Windrush Descendants and Windrush families – Let them ALL Stay! Parliamentary Campaign Launch
Tuesday 17th July, 6pm, Committee Room 11, Houses of Parliament (Register)
Facilitated by Janet Daby MP, herself a child of Windrush generation parents, alongside David Lammy MP who has been at the forefront of the fight for the Windrush Generation – this meeting will launch Movement for Justice’s campaign to expand the Government’s ‘Windrush Scheme’, and act in this crucial moment to bring an end to a historic wrong. At present, many descendants of the Windrush Generation remain at risk of detention and removal: children, grandchildren and close family members who came to the UK as adults after 1973.
Hear from two of those descendants at risk, Yvonne Smith and Yvonne Williams, Jamaican grandmothers detained in Yarl’s Wood for 9 months who have been fighting for the right to stay with their extensive British families for almost 20 years. Despite being the children of Windrush Generation immigrants, they do not fit into the governments ‘Windrush Scheme’ because they came to the UK as adults after 1973. Thousands of people are being turned away from the governments Windrush Taskforce because they do not fit the narrow criteria which is defined by immigration laws passed in the 60’s and 70’s; blatantly discriminatory laws designed to stop further black and Asian immigration from Commonwealth countries whilst still allowing many white people from the Commonwealth the right to British citizenship.
Grace Brown, Barrister Garden Court Chambers (also a child of Windrush generation parents) and Vinita Templeton, Director of Immigration & Public Law at Duncan Lewis Cardiff will speak about the legal campaign to extend the right to stay to the descendants and families of the Windrush Generation, to put right an historic injustice.
What are we calling for?
- Amend the Windrush Scheme to add a sub category, which covers adult children, grandchildren and other close family members of the Windrush Generation, people who came to the UK after 1973 as adults and so are not currently covered in the Scheme.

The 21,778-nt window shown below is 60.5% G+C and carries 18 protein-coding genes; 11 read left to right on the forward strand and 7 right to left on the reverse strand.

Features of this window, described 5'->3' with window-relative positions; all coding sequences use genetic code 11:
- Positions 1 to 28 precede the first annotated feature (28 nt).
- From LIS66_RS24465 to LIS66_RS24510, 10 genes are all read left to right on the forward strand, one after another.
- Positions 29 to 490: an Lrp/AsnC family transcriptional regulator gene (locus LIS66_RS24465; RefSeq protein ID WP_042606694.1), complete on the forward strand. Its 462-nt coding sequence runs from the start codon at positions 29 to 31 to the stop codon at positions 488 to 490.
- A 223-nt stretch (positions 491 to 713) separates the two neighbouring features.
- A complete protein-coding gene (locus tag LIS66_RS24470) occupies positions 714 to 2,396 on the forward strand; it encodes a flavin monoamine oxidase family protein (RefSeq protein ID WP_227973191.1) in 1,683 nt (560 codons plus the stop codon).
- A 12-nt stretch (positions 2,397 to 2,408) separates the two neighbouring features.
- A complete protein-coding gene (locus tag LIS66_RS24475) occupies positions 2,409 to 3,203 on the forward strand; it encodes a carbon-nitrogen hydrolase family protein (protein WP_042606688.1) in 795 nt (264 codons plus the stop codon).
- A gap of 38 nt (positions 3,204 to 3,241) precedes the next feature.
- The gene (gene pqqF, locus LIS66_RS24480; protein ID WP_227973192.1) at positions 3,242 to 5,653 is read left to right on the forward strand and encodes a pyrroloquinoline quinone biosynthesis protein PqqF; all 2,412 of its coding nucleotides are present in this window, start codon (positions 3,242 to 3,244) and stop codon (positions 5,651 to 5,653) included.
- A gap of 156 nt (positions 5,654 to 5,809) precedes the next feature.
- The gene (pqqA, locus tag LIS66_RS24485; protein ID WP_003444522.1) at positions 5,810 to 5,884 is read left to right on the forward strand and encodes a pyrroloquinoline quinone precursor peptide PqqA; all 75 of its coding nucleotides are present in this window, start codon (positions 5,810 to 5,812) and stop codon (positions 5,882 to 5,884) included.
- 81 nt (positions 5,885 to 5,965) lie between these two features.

- A public Inquiry to investigate the historic injustice done to black and Asian Commonwealth Citizens by the racial discrimination embedded in British Nationality and Immigration legislation from 1962 to 1981. For a far reaching review of British Immigration and Nationality legislation and its compatibility with the Equality Act and Human Rights legislation.
- For the widening of family reunion rules to allow for the reunion of adult children with their parents in the UK and the reunion of parents with their adult children in the UK.
Britain’s Broken Promise to the Windrush Generation – time to make good!
In 1948 The British Nationality act was passed, it conferred a shared citizenship status for everyone in Britain and its colonies (Citizen of the United Kingdom and Colonies), all Commonwealth citizens (including those who gained independence) had the right to enter the UK free from immigration control. That same year the Empire Windrush arrived at Tilbury Docks, the symbolic beginning of large-scale immigration from Commonwealth countries to the UK. People were actively recruited from the Caribbean, Africa and South Asia to ‘rebuild Britain’ in the post war boom period. The Evening standard welcomed the arrival of the Empire Windrush with the headline “Welcome Home”. For many who arrived it was not the first time they had come to the aid of Britain, they had served as soldiers in the II World War. In return for (once again) coming to the Britain’s aid, Commonwealth Citizens were promised equality of opportunity, fair treatment, work and a home in the ‘Motherland’. Citizens of the Commonwealth kept their side of the promise despite great hardship. 14 short years later Britain began the process of breaking that promise with the 1962 Commonwealth Act, which began the process of restricting Commonwealth immigration creating second-class citizen status for those not born in the UK.